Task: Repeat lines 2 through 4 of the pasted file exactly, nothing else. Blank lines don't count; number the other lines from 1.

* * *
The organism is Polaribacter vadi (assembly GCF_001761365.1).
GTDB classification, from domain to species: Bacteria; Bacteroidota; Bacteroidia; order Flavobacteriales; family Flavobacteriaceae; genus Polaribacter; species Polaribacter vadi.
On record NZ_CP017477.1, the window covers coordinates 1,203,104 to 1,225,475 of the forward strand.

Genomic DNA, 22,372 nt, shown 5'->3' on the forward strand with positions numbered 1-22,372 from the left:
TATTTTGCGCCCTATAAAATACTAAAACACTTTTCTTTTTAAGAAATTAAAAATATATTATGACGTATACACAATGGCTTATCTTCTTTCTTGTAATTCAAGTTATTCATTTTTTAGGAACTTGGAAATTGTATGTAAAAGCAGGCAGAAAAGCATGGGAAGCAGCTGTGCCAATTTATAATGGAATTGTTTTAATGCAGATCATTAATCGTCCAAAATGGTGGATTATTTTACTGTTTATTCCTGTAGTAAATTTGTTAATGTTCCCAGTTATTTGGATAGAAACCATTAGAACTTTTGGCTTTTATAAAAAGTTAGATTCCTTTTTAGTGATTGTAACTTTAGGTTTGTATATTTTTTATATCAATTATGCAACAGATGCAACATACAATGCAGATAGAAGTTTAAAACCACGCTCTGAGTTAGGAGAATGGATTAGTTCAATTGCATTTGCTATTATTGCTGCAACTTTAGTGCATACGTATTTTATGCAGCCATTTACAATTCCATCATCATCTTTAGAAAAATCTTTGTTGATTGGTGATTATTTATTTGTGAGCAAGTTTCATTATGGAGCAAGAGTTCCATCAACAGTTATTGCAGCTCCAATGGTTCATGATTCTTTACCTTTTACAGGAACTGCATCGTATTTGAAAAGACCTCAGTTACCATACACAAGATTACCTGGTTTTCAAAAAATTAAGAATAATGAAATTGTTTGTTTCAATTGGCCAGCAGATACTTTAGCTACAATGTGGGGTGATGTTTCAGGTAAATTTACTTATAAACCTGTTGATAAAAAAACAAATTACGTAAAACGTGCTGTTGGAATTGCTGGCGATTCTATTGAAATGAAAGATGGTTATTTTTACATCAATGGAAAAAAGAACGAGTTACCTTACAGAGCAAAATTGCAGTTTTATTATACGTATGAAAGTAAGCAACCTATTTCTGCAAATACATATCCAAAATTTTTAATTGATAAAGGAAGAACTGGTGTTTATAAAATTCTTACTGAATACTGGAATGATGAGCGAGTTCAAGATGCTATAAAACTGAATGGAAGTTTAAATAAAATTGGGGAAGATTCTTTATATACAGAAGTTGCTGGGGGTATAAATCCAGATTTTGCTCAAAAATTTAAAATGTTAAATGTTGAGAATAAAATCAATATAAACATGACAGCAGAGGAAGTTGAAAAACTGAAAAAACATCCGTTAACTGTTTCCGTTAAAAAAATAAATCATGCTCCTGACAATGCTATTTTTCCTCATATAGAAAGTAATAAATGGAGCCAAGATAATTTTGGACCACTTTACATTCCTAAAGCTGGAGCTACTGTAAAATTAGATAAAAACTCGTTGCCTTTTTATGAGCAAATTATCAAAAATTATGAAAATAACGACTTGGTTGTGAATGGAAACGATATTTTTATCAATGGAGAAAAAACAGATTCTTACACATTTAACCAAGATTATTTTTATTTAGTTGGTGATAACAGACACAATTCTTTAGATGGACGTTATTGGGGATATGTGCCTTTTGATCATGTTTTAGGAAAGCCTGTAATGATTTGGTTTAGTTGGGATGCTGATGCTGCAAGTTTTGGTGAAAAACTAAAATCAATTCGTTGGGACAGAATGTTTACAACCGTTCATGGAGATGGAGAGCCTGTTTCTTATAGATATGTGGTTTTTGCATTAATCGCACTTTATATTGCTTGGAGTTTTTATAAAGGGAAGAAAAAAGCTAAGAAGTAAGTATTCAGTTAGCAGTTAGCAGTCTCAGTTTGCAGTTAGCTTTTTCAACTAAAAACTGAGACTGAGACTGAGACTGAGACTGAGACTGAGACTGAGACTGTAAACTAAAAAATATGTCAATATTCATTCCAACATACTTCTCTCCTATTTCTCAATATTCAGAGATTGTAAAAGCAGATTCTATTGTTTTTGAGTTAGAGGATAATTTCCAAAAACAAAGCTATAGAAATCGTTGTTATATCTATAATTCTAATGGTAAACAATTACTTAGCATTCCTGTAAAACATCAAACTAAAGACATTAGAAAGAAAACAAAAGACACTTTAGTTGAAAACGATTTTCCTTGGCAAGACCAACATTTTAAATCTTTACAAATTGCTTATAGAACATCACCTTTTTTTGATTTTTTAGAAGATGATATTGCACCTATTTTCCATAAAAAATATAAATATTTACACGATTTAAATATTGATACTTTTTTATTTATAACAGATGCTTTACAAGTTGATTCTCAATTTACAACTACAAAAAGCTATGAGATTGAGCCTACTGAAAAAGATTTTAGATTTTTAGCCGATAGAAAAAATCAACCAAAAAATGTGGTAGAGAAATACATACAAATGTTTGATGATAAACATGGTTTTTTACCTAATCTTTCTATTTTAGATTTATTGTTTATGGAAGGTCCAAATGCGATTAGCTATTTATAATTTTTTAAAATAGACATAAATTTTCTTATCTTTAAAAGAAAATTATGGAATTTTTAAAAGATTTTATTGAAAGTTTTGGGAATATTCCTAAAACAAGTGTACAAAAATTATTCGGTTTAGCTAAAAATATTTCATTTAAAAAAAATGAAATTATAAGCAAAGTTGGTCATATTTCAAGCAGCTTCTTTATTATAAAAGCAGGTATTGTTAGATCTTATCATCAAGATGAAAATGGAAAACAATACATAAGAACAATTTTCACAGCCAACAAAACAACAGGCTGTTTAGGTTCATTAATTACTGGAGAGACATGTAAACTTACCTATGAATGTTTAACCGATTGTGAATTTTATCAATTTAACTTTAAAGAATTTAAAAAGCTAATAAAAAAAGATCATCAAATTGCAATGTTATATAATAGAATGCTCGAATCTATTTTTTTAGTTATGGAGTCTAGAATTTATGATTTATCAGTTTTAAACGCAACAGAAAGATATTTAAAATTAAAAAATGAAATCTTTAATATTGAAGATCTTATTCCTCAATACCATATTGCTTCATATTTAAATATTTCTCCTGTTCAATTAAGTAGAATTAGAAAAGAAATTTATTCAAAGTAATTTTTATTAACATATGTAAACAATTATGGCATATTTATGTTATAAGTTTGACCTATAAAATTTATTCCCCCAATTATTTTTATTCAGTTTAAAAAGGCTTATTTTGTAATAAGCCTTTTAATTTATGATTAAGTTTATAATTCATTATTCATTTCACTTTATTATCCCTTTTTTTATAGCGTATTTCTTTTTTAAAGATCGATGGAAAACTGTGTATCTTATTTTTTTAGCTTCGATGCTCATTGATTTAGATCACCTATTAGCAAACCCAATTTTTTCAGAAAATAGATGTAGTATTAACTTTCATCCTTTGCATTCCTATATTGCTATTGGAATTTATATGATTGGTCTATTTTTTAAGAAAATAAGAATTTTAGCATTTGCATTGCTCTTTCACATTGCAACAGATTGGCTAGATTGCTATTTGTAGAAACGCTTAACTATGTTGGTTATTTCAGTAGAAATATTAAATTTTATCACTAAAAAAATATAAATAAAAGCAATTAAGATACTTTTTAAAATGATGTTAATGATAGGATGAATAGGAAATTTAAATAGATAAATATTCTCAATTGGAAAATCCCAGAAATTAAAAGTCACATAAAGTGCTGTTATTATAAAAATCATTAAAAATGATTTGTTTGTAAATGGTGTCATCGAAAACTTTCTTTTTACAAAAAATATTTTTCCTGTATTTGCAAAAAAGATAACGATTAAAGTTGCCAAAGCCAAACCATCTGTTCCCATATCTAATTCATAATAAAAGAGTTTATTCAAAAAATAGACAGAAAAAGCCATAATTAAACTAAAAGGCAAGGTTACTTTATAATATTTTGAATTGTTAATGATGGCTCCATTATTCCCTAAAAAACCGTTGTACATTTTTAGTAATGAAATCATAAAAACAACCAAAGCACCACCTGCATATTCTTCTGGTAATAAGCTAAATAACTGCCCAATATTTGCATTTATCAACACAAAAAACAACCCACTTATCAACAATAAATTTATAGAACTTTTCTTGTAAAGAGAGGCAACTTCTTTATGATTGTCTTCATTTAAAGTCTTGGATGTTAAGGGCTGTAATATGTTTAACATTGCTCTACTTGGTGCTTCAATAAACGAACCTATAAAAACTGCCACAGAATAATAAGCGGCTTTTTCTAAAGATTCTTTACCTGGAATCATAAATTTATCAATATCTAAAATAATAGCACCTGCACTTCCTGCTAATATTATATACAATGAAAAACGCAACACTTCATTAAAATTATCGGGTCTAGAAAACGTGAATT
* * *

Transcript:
GTDB classification, from domain to species: Bacteria; Bacteroidota; Bacteroidia; order Flavobacteriales; family Flavobacteriaceae; genus Polaribacter; species Polaribacter vadi.
On record NZ_CP017477.1, the window covers coordinates 1,203,104 to 1,225,475 of the forward strand.

Genomic DNA, 22,372 nt, shown 5'->3' on the forward strand with positions numbered 1-22,372 from the left: